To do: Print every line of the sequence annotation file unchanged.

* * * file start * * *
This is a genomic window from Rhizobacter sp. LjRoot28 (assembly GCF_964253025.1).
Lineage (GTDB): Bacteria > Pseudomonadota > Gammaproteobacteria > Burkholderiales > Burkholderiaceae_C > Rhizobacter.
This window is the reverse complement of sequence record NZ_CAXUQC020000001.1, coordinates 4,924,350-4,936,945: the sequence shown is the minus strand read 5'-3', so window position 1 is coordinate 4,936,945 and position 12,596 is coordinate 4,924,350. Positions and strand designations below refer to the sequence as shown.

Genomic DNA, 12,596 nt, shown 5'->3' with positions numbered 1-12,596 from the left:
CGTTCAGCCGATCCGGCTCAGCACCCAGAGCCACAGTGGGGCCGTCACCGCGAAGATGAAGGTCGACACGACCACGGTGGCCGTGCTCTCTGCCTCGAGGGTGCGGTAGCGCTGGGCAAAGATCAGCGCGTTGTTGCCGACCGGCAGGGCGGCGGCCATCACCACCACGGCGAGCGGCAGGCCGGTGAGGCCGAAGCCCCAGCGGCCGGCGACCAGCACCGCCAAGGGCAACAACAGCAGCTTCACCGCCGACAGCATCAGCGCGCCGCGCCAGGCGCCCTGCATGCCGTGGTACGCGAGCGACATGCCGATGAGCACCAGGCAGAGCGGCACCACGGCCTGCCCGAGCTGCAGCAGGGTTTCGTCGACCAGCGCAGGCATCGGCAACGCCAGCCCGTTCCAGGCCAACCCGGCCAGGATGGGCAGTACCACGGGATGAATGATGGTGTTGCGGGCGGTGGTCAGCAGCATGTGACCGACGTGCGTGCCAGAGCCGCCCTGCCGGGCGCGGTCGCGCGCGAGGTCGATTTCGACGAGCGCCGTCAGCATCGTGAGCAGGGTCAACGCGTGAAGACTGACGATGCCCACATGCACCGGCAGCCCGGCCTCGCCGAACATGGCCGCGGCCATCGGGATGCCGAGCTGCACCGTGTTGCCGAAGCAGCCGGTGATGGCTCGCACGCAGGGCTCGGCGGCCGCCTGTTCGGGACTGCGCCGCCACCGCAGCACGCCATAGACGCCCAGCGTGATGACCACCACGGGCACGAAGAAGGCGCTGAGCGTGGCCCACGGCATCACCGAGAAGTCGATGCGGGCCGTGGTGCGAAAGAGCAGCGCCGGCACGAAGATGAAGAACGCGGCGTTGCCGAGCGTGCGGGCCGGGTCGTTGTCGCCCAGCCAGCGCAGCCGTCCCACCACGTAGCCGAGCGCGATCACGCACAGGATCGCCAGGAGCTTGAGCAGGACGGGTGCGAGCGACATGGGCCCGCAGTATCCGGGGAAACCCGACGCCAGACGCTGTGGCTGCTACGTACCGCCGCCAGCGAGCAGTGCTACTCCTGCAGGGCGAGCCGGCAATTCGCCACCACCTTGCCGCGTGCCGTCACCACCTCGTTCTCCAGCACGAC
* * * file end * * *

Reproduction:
This is a genomic window from Rhizobacter sp. LjRoot28 (assembly GCF_964253025.1).
Lineage (GTDB): Bacteria > Pseudomonadota > Gammaproteobacteria > Burkholderiales > Burkholderiaceae_C > Rhizobacter.
This window is the reverse complement of sequence record NZ_CAXUQC020000001.1, coordinates 4,924,350-4,936,945: the sequence shown is the minus strand read 5'-3', so window position 1 is coordinate 4,936,945 and position 12,596 is coordinate 4,924,350. Positions and strand designations below refer to the sequence as shown.

Genomic DNA, 12,596 nt, shown 5'->3' with positions numbered 1-12,596 from the left:
CGTTCAGCCGATCCGGCTCAGCACCCAGAGCCACAGTGGGGCCGTCACCGCGAAGATGAAGGTCGACACGACCACGGTGGCCGTGCTCTCTGCCTCGAGGGTGCGGTAGCGCTGGGCAAAGATCAGCGCGTTGTTGCCGACCGGCAGGGCGGCGGCCATCACCACCACGGCGAGCGGCAGGCCGGTGAGGCCGAAGCCCCAGCGGCCGGCGACCAGCACCGCCAAGGGCAACAACAGCAGCTTCACCGCCGACAGCATCAGCGCGCCGCGCCAGGCGCCCTGCATGCCGTGGTACGCGAGCGACATGCCGATGAGCACCAGGCAGAGCGGCACCACGGCCTGCCCGAGCTGCAGCAGGGTTTCGTCGACCAGCGCAGGCATCGGCAACGCCAGCCCGTTCCAGGCCAACCCGGCCAGGATGGGCAGTACCACGGGATGAATGATGGTGTTGCGGGCGGTGGTCAGCAGCATGTGACCGACGTGCGTGCCAGAGCCGCCCTGCCGGGCGCGGTCGCGCGCGAGGTCGATTTCGACGAGCGCCGTCAGCATCGTGAGCAGGGTCAACGCGTGAAGACTGACGATGCCCACATGCACCGGCAGCCCGGCCTCGCCGAACATGGCCGCGGCCATCGGGATGCCGAGCTGCACCGTGTTGCCGAAGCAGCCGGTGATGGCTCGCACGCAGGGCTCGGCGGCCGCCTGTTCGGGACTGCGCCGCCACCGCAGCACGCCATAGACGCCCAGCGTGATGACCACCACGGGCACGAAGAAGGCGCTGAGCGTGGCCCACGGCATCACCGAGAAGTCGATGCGGGCCGTGGTGCGAAAGAGCAGCGCCGGCACGAAGATGAAGAACGCGGCGTTGCCGAGCGTGCGGGCCGGGTCGTTGTCGCCCAGCCAGCGCAGCCGTCCCACCACGTAGCCGAGCGCGATCACGCACAGGATCGCCAGGAGCTTGAGCAGGACGGGTGCGAGCGACATGGGCCCGCAGTATCCGGGGAAACCCGACGCCAGACGCTGTGGCTGCTACGTACCGCCGCCAGCGAGCAGTGCTACTCCTGCAGGGCGAGCCGGCAATTCGCCACCACCTTGCCGCGTGCCGTCACCACCTCGTTCTCCAGCACGAC